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How can I fill three way color gradient (heatmap) to a triplot (triangle plot), like this.


enter image description here

Color should run in parallel to triplot.

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up vote 20 down vote accepted

Here is one way to do it - it's a bit of a hack, using points to plot the gradient piece by piece:

# sm - how smooth the plot is. Higher values will plot very slowly
sm <- 500
for (y in 1:(sm*sqrt(3)/2)/sm){
    for (x in (y*sm/sqrt(3)):(sm-y*sm/sqrt(3))/sm){
        ## distance from base line: = y
        ## distance from line y = sqrt(3) * x: = abs(sqrt(3) * x - y) / sqrt(3 + 1)
        ## distance from line y = - sqrt(3) * x + sqrt(3): = abs(- sqrt(3) * x - y + sqrt(3)) / sqrt(3 + 1)
        points(x, y, col=rgb(,1 -,1 -, pch=19)

And the output:

enter image description here

Did you want to use these gradients to represent data? If so, it may be possible to alter,, and to do it - I haven't tested anything like that yet though. I hope this is somewhat helpful, but a proper solution using colorRamp, for example, will probably be better.

EDIT: As per baptiste's suggestion, this is how you would store the information in vectors and plot it all at once. It is considerably faster (especially with sm set to 500, for example):

sm <- 500
x <-, sapply(1:(sm*sqrt(3)/2)/sm, 
                       function(i) (i*sm/sqrt(3)):(sm-i*sm/sqrt(3))/sm))
y <-, sapply(1:(sm*sqrt(3)/2)/sm, 
                       function(i) rep(i, length((i*sm/sqrt(3)):(sm-i*sm/sqrt(3)))))) = y = abs(sqrt(3) * x - y) / sqrt(3 + 1) = abs(- sqrt(3) * x - y + sqrt(3)) / sqrt(3 + 1)
points(x, y, col=rgb(,1 -,1 -, pch=19)
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thanks for the great there way to start at more darker color (red, green and blue) so that gradient look more sharp – jon Aug 4 '12 at 21:44
I've tried a couple of different things to make the gradient sharper, but I couldn't find a way that doesn't make areas of the graph very dark and dull. Are you all right with red, green and blue starting in the corners? If you are, try replacing the last line of code with points(x, y, col=rgb(,,, pch=19) - the gradients for those three colors seem sharper since they aren't mixing so much with the other colors at their origins. – Edward Aug 4 '12 at 22:56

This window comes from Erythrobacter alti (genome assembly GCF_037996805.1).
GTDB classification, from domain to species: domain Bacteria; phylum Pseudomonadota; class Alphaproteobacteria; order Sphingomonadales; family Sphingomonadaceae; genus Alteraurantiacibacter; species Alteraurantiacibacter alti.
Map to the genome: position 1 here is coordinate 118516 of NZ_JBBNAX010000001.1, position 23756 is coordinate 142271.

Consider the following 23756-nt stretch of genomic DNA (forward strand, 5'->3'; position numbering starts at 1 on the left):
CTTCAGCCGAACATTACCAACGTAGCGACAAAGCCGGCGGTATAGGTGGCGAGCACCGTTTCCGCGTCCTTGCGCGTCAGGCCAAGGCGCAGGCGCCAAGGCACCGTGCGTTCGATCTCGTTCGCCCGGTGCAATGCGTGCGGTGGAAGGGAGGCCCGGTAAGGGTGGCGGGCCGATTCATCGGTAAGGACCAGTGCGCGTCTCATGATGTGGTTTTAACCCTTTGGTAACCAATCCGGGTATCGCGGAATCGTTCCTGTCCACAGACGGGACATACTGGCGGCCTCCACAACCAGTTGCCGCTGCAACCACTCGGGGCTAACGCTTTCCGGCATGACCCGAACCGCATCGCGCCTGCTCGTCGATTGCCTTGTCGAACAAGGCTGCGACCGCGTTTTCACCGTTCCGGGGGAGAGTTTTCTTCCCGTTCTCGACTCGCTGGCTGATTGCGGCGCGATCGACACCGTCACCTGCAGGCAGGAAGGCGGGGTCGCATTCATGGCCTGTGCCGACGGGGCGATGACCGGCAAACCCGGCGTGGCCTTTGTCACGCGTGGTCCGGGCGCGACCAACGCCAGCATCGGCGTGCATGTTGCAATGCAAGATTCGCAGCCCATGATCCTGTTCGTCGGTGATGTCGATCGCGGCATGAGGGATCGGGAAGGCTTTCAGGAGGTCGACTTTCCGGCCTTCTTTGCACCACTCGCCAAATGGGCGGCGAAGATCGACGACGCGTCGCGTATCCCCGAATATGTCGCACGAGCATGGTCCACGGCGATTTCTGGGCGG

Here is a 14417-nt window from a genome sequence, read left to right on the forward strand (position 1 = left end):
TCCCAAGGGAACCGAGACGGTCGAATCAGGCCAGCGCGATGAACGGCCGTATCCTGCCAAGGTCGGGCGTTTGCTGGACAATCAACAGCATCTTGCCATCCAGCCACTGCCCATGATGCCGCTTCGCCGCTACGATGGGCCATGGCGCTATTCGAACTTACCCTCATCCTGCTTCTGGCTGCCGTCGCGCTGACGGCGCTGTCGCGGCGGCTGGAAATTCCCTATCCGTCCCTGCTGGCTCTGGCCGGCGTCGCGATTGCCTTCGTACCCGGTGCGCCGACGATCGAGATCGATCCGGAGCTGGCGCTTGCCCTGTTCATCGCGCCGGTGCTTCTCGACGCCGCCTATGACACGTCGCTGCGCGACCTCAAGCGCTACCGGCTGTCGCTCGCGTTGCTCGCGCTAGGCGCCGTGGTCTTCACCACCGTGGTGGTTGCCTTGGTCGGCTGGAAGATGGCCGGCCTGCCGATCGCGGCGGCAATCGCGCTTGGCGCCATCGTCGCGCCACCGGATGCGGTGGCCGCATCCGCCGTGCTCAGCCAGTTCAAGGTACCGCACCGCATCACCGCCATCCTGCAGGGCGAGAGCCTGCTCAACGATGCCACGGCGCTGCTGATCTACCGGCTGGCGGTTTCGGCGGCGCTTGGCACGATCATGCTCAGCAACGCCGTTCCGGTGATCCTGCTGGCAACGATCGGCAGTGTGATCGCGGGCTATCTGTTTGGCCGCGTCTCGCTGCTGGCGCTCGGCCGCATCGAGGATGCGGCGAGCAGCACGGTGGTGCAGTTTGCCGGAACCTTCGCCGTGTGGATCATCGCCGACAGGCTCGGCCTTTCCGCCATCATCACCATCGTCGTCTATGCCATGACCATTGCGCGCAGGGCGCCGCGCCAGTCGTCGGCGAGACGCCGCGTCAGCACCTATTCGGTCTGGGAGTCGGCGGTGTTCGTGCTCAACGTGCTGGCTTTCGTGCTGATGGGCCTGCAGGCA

why do you plot each point individually? You could store a vector of colours and plot all the points at once. – baptiste Aug 4 '12 at 23:12
@baptiste - Thanks for pointing it out. I included a version that uses vectors and it runs much faster. Thanks! – Edward Aug 5 '12 at 21:33

Here's a solution with a rasterized background image. The sharpness parameter of the tricol function controls how fast the colors fade to black. Setting it to 1 gives you Edward's colors and setting it to 2 gives you the colors below.

# Coordinates of the triangle
tri <- rbind(sin(0:2*2/3*pi), cos(0:2*2/3*pi))

# Function for calculating the color of a set of points `pt`
# in relation to the triangle
tricol <- function(pt, sharpness=2){
    RGB <- sapply(1:3, function(i){
        a <- sweep(pt, 2, tri[,i])
        b <- apply(tri[,-i], 1, mean) - tri[,i]
        sharpness*((a %*% b) / sum(b^2))-sharpness+1
    RGB[-inpip(pt,t(tri)),] <- 1    # Color points outside the triangle white, unname(, 0), 1))))

# Plot
res <- 1000                         # Resolution
xi <- seq(-1, 1, length=res)        # Axis points
yi <- seq(-.8, 1.2, length=res)
x <- xi[1] + cumsum(diff(xi))       # Midpoints between axis points
y <- yi[1] + cumsum(diff(yi))
xy <- matrix(1:(length(x)*length(y)), length(x))
image(xi, yi, xy, col=tricol(as.matrix(expand.grid(x,y))), useRaster=TRUE)
lines(tri[1,c(1:3,1)], tri[2,c(1:3,1)], type="l")

What tricol() does is represent each corner i with a color (red, green, blue). It defines a matrix a of vectors from the corner to the points in pt and a vector b from the corner to the center of the opposite edge. It then projects a onto b and scales to get the relative distances = color intensity (and applies a small hack with sharpness to adjust the colors a bit). When it comes to problems like this simple algebra can work magic.

You get a litte noise around the edges due to aliasing, but you could probably tweak that away, or draw slightly wider lines in the triangle. Gradient triangle

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I was contemplating a similar idea, but with three discs (R,G,B) of radius the side of the triangle, and an alpha channel fading to 0. I believe R would then do the colour mixing automaically. – baptiste Aug 6 '12 at 19:28
Sort of. It would show though which circle was drawn on top of which other. Let's say red is on top, then green, then blue. In the middle you'd have 50% red, but only 25% green (50% of the remaing 50%) and 12.5% blue. Pretty much every Venn-diagram I've seen suffers from this, and once I saw it I can't stop noticing it. Take these for instance. – Backlin Aug 6 '12 at 19:34

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